It's the Same Old Idea, but Aging Makeup Makes It Look Like New

New Lincoln Financial Spot Beats Out $100 Million 'Good Shepherd' Production

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Watched "The Good Shepherd" the other night. Matt Damon, Angelina Jolie. About the early days of the CIA. The most remarkable thing about the movie, apart from how spectacularly it was miscast, was the makeup.
Marketer: Lincoln Financial Group
Agency: 22Squared, Atlanta

The aging-effects makeup in the new TV spot from Atlanta's 22Squared for Lincoln Financial Group are so much better than those used on Matt Damon and Angelina Jolie in the $100 million movie 'The Good Shepherd?' | ALSO: Comment on this review in the 'Your Opinion' box below.
The characters of baby-faced Damon and human Bratz doll Jolie were depicted as their 1940 selves and as their 1961 selves. As if. The aging was about as convincing as baby-powder gray hair on a 13-year-old playing Henry Higgins in a middle-school production of "My Fair Lady." They were trying to make Angelina Jolie look matronly. Instead: the ultra-MILF.

How is it that we can put a man on the moon, e-mail video clips and fold up our home gyms for easy storage but can't shoot a $110 million movie with convincing makeup?

And here's a quick follow-up question: How come director Robert DeNiro can't do it but the Lincoln Financial Group can?

In a TV campaign from 22Squared, Atlanta, Lincoln shows future retirees as young adults face to face with their enlarged-prostate futures. The idea is nothing special, but its realization is superb. The most convincing spot takes place in a maternity-ward nursery, where a young dad looks at his newborn daughter. Suddenly, from behind him, the voice of another onlooker: "She's even more beautiful now."

It's an older guy, a bit weathered and turkey-necked, with a graying moustache, but the resemblance to the new father is striking.

"Are you ... me?" the younger man asks. (How calm and collected of him. We'd have said, "Yahhhhhhh! Get me out of heeeeeeeere!")

"Quite a while from now," replies the old him.

"So ... how did I do?"

"You did great. But don't forget about us. Even in retirement, we still need financial advice. We have to protect and grow our money. You never know what's around the corner ... Grandpa."

The young guy absorbs the point. The little pink bundle in the basinet will grow and have sex and bear him a grandchild, which is a challenging concept when your kid hasn't even had her first feeding. But then the phantom disappears and the voice-over comes on.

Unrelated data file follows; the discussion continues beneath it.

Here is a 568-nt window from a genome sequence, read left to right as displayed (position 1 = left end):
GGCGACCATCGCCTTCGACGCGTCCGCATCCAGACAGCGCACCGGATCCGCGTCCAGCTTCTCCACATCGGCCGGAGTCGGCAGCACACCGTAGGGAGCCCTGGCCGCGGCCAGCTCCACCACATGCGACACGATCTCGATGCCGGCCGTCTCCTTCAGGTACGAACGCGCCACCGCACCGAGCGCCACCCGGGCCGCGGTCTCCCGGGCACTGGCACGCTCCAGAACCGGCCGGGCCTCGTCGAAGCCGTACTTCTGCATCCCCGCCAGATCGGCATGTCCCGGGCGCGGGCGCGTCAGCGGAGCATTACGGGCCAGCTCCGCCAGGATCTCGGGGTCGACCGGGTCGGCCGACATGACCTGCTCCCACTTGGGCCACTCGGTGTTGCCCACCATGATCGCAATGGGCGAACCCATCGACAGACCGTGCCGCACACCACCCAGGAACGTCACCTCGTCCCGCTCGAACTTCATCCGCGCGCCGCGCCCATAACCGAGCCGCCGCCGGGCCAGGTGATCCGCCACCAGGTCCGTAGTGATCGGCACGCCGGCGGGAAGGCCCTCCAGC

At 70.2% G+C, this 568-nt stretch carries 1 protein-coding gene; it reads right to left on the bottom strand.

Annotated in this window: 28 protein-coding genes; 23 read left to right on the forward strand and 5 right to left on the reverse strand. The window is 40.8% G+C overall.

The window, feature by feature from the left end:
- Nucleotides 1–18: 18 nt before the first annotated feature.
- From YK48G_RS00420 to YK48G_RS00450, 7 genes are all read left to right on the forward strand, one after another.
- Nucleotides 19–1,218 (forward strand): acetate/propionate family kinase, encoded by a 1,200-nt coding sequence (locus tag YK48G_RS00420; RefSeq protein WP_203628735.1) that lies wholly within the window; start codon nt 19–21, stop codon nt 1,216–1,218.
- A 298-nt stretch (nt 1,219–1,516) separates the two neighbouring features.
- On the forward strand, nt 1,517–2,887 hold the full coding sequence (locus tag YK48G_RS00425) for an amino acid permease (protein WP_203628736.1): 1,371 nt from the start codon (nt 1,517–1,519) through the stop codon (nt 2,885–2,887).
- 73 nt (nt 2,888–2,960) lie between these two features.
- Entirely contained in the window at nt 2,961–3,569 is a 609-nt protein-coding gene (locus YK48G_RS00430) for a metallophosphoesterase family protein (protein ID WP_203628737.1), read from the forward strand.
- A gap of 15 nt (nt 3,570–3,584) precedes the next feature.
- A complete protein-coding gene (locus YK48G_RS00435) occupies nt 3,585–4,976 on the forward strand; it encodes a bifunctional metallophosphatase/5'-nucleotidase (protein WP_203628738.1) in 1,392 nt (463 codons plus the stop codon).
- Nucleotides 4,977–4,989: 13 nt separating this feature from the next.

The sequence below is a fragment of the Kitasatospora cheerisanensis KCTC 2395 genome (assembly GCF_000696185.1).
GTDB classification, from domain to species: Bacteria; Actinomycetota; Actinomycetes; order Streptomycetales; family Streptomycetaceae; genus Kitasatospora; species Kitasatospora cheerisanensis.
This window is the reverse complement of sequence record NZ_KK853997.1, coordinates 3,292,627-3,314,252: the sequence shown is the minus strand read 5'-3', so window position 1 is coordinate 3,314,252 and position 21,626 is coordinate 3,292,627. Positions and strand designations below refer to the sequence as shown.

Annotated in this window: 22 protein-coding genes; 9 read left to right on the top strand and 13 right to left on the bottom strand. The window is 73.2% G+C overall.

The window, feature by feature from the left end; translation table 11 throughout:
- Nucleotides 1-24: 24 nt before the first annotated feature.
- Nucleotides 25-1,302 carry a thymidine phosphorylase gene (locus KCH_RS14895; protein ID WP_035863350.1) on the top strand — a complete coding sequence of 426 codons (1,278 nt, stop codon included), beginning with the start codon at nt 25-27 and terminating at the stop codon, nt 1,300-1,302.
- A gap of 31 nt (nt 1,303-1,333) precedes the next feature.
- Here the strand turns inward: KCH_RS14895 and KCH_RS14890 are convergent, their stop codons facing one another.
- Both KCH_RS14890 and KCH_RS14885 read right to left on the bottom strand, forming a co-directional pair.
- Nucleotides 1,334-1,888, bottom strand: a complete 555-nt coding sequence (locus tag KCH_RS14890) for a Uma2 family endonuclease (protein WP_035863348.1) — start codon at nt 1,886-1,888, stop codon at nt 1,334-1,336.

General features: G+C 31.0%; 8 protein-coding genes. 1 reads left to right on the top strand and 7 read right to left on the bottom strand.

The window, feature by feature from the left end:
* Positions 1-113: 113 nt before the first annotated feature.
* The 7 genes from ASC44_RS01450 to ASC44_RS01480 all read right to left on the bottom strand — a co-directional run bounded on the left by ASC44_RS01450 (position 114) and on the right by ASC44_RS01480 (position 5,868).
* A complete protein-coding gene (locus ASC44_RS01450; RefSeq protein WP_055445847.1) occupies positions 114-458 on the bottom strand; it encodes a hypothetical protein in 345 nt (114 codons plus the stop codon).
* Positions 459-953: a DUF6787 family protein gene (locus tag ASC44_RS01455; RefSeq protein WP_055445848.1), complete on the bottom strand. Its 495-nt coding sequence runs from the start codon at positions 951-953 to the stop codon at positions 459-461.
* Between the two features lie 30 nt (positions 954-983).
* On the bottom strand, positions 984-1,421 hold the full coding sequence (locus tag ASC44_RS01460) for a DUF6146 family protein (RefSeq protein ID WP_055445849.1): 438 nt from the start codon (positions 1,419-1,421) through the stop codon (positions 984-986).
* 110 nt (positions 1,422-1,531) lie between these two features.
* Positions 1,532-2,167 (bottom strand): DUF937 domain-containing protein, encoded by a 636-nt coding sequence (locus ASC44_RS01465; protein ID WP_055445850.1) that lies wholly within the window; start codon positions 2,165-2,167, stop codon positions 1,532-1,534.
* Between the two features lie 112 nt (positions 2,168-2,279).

"Get to know your future self with Lincoln Financial Group."

OK. Got it. Prepare for the future. It is not an alien concept in the financial-services category. In fact, it's something close to boilerplate in the financial-services category. But this is a pretty vivid way of communicating it -- provided the aging effect doesn't look cheesy, and that's a pretty big "if." But 22Squared went to Hollywood's Stan Winston Studios, which performed astonishingly well.

In another spot, a guy in an airplane sits down next to himself. The older visitor, thanks to latex prosthetics, is not only grayer but jowly, ever so slightly bloated with age. Then, in a third spot, there's the reverse. It takes place in a hospital ER, where a middle-age woman nervously awaits news on her sick husband. She is joined there by her 20-years-older self -- only instead of making a 50-year-old actress look 70, it appears they used the plumping effect to make an older actress look younger. Clever and convincing. Amazing, in fact. You get so absorbed in the effect as a viewer that you don't even pay attention to whether the husband croaks.

All in all, this is an exceptionally rare example of production value elevating mediocrity. The makeup does for the Lincoln campaign exactly what it does in the hospital spot: It makes a tired old idea look young again.
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